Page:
The eighth grade part is a consequence of my mediocre facility with the medium. The David Lynch part was intentional. Lynch communicates greatly through metaphor and analogy.

I am contemplating a sequel to this game, wherein the main character gets tangled up in some trouble overseas and returns home, only to find it has followed him there. I want to use that overt story to tell a covert story that takes up some matters that are important to me personally: In essence, I want to talk about the fact that I am an atheist who believes in God. I simultaneously accept a rational scientific model of inquiry and consider the notion of a ghost in the sky offensive to reason; and yet I have cultivated the habit of prayer and consequently had things happen in my life that I can only describe as miraculous. When I am in trouble, I ask people to pray for me -- strangers, even -- and have been convinced by personal experience that there is life after death; but I cannot justify any of that. What
better narrative vehicle for such a discussion than a little person who gets caught up in a Jason Bourne-like story? One who can forsee that it will only end badly and yet who is compelled by his nature to keep struggling?

Jason Bourne interests me greatly. You have perhaps seen him slip a cell phone into the pocket of someone who is about to be assassinated, so he can call him and direct him out of danger. It's so cool. But I wonder: Where did he get the cell phone?

What carrier did he choose? I envision him in a department store, looking over cell phones.

CLERK: Can I help you, sir?
BOURNE: Well, I'm interested in getting a cell phone, and I'm trying to figure out what coverage plan I want.
CLERK: Uh-huh. Will you use it locally, or do you travel? And how many minutes a week are you likely to use?
BOURNE: I travel a lot. Mostly I'm interested in something I can easily slip into someone's pocket so I can give them a call and talk them through a life-threatening situation. But I'm not sure what country I'll need to use it in.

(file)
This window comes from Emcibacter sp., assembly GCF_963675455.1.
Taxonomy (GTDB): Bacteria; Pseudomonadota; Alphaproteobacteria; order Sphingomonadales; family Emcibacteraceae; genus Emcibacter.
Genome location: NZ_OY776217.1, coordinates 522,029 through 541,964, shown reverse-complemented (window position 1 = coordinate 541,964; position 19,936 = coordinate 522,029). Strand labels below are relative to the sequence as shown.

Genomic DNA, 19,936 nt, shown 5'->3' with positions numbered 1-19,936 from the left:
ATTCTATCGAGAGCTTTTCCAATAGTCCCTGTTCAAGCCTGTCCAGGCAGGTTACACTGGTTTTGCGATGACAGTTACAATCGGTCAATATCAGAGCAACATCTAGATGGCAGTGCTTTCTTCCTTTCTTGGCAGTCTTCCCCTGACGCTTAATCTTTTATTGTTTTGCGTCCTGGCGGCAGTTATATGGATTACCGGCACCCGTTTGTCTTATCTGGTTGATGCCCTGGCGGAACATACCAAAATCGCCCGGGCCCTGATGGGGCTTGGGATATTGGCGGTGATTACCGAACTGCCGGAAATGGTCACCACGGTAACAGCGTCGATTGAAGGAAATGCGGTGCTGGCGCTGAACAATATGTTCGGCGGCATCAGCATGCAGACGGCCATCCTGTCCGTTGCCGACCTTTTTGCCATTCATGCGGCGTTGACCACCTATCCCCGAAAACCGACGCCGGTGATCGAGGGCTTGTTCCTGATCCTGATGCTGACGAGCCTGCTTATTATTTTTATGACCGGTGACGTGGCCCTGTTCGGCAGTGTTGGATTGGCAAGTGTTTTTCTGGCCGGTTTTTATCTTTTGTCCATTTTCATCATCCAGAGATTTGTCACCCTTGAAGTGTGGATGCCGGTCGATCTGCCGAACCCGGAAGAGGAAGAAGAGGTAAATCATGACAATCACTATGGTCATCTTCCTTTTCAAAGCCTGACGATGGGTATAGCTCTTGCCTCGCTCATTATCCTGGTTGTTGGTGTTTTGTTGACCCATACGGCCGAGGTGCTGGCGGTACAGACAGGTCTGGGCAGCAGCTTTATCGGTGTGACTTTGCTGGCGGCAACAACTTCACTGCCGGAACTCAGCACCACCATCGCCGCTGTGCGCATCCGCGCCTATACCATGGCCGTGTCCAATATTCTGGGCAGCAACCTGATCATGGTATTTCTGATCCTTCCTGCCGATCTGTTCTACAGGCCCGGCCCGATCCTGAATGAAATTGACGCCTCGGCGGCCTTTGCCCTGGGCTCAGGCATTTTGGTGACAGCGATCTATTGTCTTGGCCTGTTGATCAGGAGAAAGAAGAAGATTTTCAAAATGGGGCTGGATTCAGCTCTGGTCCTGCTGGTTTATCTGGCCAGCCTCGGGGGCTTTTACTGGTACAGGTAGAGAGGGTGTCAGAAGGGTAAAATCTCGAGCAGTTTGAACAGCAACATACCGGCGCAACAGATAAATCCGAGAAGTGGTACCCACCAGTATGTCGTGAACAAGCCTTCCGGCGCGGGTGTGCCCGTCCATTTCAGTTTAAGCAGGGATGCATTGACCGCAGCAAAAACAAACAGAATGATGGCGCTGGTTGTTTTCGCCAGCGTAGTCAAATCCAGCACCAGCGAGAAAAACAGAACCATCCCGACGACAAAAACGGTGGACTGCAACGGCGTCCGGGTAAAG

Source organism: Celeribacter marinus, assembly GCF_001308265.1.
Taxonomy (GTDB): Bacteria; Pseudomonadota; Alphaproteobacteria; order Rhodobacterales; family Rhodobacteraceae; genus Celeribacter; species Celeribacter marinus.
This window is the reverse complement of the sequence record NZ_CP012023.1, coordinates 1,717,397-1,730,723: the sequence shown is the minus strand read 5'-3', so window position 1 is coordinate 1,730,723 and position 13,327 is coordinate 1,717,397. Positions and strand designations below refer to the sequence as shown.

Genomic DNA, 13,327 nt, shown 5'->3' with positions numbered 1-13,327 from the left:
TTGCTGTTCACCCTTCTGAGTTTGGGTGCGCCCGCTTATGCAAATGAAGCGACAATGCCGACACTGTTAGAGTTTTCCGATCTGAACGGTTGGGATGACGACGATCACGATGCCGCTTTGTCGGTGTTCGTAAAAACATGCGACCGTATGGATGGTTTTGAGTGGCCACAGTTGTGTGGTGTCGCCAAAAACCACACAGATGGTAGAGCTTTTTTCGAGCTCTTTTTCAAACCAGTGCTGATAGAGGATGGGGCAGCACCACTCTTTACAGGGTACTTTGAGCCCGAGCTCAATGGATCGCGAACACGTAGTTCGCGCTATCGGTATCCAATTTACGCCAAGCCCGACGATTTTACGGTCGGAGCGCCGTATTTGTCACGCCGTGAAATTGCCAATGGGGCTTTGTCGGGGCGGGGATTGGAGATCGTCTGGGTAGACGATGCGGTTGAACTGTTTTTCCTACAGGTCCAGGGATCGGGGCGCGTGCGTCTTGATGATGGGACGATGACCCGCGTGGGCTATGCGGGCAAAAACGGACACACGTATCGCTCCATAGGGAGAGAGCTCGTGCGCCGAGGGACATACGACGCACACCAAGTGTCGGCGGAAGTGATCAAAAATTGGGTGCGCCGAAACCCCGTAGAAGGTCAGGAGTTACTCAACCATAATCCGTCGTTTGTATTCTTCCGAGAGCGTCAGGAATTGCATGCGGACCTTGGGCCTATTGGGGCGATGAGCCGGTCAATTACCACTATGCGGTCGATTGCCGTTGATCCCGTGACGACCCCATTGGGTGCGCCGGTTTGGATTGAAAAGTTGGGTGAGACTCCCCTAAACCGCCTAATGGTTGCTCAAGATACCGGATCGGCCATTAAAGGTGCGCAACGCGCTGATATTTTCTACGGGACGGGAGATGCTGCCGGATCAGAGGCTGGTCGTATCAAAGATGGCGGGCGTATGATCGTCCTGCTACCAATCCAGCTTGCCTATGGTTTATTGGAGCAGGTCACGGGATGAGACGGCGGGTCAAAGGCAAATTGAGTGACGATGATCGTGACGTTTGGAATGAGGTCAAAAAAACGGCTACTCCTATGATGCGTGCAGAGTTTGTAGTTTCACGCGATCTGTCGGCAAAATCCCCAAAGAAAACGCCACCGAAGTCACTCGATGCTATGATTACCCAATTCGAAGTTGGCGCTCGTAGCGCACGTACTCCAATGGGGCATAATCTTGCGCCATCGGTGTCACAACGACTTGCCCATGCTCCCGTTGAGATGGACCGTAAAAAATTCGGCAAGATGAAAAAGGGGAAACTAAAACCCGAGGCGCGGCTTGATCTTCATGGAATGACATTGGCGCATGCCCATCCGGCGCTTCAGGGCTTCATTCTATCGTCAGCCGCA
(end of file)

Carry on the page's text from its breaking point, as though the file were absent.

CLERK: ...

How does Bourne activate his cell phones? Surely with a false name. But then does he have trouble adding minutes to them? Keeping all his identities straight? For that matter, what does he do for money?

What are the mechanics of being an international man of mystery, and what does someone who's not one -- someone more like the clerk -- do when they get tangled up in such a role?

For that matter, most people like Jason Bourne -- people with military or law enforcement training who go rogue -- are bad guys. They become hit men. They understand the system from the inside. What does a clerk do who is up against an evil Jason Bourne?

A story like this cannot be told in the traditional IF fashion, with a number of rooms that the player can more-or-less randomly access. And as impressive as Emily Short's work on conversation can be, it is simply too imposing a problem to hand-craft every conversation so that its threads can be randomly accessed throughout the game. It's
largely not necessary anyway: the experience of player choice does not work that high up the abstraction tree.

We experience choice when we are in a situation, and must understand it and choose what to do. Choice is forward-looking. At the moment of choice, how we got there is far less relevant to the immediacy of our experience. While she makes great games, I believe Emily makes more work for herself than is truly necessary for a well-crafted IF.

I have great confidence in IF as a new art form and am proud to be a witness and perhaps contributor to its development. Equally, I have pride and confidence in the IF community. Even our heated disagreements -- even our trolls -- seem to have at heart the desire to make better art, and to learn how to make IF compelling.

Thank you for helping to keep text adventures alive!